Boating Safety Class #6 – Handling your boat

Only 7 more classes to go till I get my certificate.  Yay!

This class was REALY oriented to power boat sailors, I yawned through some of the manuevering discussions.  However, some reviews regarding fuel were definitely important.  Sailboats with inboard engines still need to follow the safety rules when fueling. 

  • Close all hatches & windows before fueling.
  • Turn off all electrical equipment
  • extinguish all flame, turn off galley stove, don’t smoke
  • Have the crew wait on the dock.
  • have the fuel dispenser touch the neck of the fuel tank to ground it
  • If it’s a portable gas tank, put it on the dock to fill
  • after fueling open all hatches and windows
  • operate blowers at least 5 minutes to clear out fumes
  • use your nose to check for fumes before starting
  • have a fire extinguisher ready

Another interesting tidbit was a discussion on anchors.  I found out my left-over anchor from the O’Day Sailboat is a Danforth.

Danforth anchor

Danforth anchor

It’s worth about $50 to $75.  One more thing I won’t have to buy to outfit my big boat.

Never pick up your anchor from the rear of your boat.  The Coast Guard Auxilliary folks love to scare us with stories of people in disasters.  This time it was about some pro football players that had anchored and couldn’t get the anchor back up.  They moved the rope to the back of the boat, tied it on a cleat and gunned the moter to yank it out.  It didn’t come out and instead the back of the boat went under the water, the boat rolled and a few drowned.  Very sad.  Don’t do that.   I couldn’t find any details about where the anchor rope was tied, but here is a news article about it.

 

 

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I’d sail with you any day – Tuesday racing at BCYC

“I’d sail with you any day” was what the captain of my boat said today after the races.

Then Steve C. said, “I told you he was a good sailor”.

Wow, make my head swell guys.

As you might be able to tell, it was a good day at the Tuesday BCYC one design races.  This time my boat captain was Julie.  She hadn’t raced in a while, but still very competent at the helm.  I don’t recall the specifics, but out of about 6 races we were last two or three times, second twice, and we actually won the last race.  Not bad.

I drove the boat (manned the tiller) for two or 3 races and did pretty good.  Unfortunately, I don’t have total recall of what happened and can’t give you an accurate account.  I do know that I get so into the sailing that everything else drops away and nothing is left but : Which way is the wind blowing?  Where is the marker buoy?  Shere are the other boats?  Where is the turn marker?  Pull on the jib.  Head more upwind, etc. etc…. Boy that sure is fun.

Then afterwards it’s back to the clubhouse for a shared dinner and drinks.  Sailing conversations about body weight positioning, how to sail a sunfish like I have, big boat races they’ve been on.   They don’t mind when I stop the conversation and ask for a clarification of what they just said.  REALLY great folks!

There is a chance that next week I’ll be sailing one of the club’s sunfish sailboats to practice for when I get mine repaired.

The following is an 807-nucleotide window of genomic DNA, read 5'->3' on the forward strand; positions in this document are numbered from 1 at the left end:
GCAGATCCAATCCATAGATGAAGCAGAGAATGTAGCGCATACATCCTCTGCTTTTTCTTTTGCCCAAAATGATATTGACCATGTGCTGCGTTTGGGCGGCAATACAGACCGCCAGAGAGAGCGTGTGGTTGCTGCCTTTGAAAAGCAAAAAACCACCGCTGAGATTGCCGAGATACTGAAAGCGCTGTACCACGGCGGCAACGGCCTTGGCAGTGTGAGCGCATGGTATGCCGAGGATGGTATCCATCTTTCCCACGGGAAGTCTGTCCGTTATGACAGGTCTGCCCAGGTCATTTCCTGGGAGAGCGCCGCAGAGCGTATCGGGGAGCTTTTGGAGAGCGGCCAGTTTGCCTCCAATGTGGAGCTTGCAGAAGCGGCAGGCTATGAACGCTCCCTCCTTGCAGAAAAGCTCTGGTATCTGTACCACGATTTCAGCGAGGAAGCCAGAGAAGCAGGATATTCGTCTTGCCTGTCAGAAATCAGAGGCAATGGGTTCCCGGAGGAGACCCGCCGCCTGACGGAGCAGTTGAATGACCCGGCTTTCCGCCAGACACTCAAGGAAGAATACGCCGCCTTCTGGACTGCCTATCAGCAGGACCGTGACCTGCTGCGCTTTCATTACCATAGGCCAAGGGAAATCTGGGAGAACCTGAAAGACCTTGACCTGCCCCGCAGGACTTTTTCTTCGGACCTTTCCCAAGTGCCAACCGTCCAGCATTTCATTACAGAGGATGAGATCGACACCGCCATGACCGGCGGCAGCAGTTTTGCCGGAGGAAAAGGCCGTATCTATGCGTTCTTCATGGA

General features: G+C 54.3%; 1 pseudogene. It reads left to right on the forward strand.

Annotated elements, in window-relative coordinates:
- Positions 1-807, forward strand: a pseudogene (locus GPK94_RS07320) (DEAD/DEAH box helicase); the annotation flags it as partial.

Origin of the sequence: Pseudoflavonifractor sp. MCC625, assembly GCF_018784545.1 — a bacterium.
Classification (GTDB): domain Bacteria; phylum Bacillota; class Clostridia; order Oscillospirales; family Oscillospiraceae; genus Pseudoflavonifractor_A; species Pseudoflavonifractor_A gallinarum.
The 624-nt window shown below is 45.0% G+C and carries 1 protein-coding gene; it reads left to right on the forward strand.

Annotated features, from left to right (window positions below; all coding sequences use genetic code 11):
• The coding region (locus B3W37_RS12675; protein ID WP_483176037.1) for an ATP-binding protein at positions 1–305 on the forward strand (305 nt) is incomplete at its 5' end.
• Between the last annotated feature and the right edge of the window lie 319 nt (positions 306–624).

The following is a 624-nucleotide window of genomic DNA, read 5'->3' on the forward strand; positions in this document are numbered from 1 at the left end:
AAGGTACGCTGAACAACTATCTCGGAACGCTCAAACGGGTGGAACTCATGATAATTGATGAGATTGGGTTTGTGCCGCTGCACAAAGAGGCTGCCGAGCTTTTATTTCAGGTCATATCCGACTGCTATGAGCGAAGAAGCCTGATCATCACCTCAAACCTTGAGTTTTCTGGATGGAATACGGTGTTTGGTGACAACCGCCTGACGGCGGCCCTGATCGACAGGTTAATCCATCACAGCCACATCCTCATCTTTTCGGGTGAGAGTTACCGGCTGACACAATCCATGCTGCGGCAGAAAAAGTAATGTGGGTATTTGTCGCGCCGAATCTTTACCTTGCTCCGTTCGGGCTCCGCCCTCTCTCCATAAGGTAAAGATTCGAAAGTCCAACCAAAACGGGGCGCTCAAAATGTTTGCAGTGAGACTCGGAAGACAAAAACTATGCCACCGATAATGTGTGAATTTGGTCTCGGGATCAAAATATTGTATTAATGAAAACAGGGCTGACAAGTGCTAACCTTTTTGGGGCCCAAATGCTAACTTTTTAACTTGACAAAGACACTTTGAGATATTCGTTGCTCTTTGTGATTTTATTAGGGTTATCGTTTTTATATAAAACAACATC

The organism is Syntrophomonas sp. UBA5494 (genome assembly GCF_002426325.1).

Here are a few pics of us putting the boats in the water.  The club has a monster boat lift that lets us pick up the boats off the trailers and drop them right in the water.

The boat lift

The boat lift

Coming off the trailer

Coming off the trailer

Boat ready to be lowered in the water

Boat ready to be lowered in the water

Boating Safety Class #5 – Trailering your boat

Last night it was back to the US Coast Guard Auxiliary for another rousing classroom session on boating safety.  I wasn’t all that interested, but still manage to pay attention.  A few things really caught my attention.

TRAILER CHAINS – exciting subject huh?  I have a question for you.  You’ve probablyseen trailer safety chains.  Is it important if they are cross hooked or not?

safety chain crossed

With a little bit of thought you can figure it out.  If they are crossed and the hitch comes off the ball, the hitch will fall down and be caught by the chains that are under it.   If they are not crossed, the hitch will fall straight to the pavement. ( I did not know this)

SAFETY TIP: Cross hook your trailer chains.

DRIVING YOUR BOAT ONTO YOUR TRAILER: You should not motor your boat onto your trailer.  The propeller kicks up sand and dirt at the end of the ramp and eventually if enough people do it will leave big holes at the end of the ramp.  This means someone backing a trailer down can have the wheels of the trailer drop into the holes and become stuck.  I had heard this before, but after class I was outside the building and watched someone at the ramp power their boat all the way on their trailer.  No concern for property or other people.  (or maybe they are ignorant and haven’t had a boating safety class)  Ugh.

LAUNCHING YOUR BOAT FROM THE TRAILER:  Make sure  you put the boaty thing in the water, not the cary thing.

trailer boat launch fail

trailer boat launch fail

 

MATCH THE BALL SIZE WITH THE HITCH SIZE:  A ball that is too small can come out of the socket.  This person is glad they matched the proper sized ball with the hitch.

trailer accident

trailer accident